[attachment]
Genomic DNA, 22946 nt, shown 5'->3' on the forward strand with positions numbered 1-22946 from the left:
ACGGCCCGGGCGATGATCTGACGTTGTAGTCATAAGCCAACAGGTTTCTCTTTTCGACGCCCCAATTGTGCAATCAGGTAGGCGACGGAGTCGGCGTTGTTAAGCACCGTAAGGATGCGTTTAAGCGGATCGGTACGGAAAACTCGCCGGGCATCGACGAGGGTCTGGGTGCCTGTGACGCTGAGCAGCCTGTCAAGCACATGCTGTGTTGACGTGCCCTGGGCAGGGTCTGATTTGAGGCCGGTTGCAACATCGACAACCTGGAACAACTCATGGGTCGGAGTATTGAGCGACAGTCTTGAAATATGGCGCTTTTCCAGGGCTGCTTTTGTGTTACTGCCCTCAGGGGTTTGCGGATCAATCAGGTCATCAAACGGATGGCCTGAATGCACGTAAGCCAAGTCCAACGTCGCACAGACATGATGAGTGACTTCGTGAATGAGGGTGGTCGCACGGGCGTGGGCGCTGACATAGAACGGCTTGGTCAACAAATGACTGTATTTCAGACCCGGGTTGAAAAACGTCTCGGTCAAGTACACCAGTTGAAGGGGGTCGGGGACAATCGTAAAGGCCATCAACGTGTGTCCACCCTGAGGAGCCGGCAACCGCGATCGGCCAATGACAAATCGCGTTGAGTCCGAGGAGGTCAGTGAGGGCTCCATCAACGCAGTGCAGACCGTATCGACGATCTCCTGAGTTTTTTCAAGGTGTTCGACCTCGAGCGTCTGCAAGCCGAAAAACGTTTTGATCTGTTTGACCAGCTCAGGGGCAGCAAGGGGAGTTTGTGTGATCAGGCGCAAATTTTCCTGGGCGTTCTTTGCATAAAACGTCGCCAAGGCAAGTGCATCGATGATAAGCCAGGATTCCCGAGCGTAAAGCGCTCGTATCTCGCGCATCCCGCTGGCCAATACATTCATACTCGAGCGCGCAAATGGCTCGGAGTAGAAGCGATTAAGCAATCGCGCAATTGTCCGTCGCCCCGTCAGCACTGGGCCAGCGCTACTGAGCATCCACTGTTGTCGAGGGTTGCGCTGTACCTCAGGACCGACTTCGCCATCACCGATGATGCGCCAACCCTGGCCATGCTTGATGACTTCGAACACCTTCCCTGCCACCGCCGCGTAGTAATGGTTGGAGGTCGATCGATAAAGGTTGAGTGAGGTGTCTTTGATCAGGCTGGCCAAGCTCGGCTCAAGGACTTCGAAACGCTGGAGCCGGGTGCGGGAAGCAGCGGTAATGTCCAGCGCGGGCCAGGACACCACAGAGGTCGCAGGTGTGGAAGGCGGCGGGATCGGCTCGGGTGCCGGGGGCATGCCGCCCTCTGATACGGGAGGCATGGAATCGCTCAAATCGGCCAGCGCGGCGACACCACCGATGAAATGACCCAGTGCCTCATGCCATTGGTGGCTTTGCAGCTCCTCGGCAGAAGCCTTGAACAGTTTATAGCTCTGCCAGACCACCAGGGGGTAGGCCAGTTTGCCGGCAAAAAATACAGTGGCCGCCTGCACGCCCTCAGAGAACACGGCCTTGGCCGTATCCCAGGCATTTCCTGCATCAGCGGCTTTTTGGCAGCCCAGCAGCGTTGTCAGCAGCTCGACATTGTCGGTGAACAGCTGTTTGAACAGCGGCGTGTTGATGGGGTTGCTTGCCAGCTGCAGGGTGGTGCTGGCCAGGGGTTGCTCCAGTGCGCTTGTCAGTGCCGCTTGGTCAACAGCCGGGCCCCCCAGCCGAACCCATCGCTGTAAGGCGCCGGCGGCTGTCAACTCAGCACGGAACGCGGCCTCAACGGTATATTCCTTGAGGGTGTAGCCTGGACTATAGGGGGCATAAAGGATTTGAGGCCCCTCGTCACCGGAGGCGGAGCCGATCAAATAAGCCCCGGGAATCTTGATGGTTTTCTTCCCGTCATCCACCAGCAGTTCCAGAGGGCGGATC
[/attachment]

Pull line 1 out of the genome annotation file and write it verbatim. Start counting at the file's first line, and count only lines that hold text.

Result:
Genomic DNA, 22946 nt, shown 5'->3' on the forward strand with positions numbered 1-22946 from the left: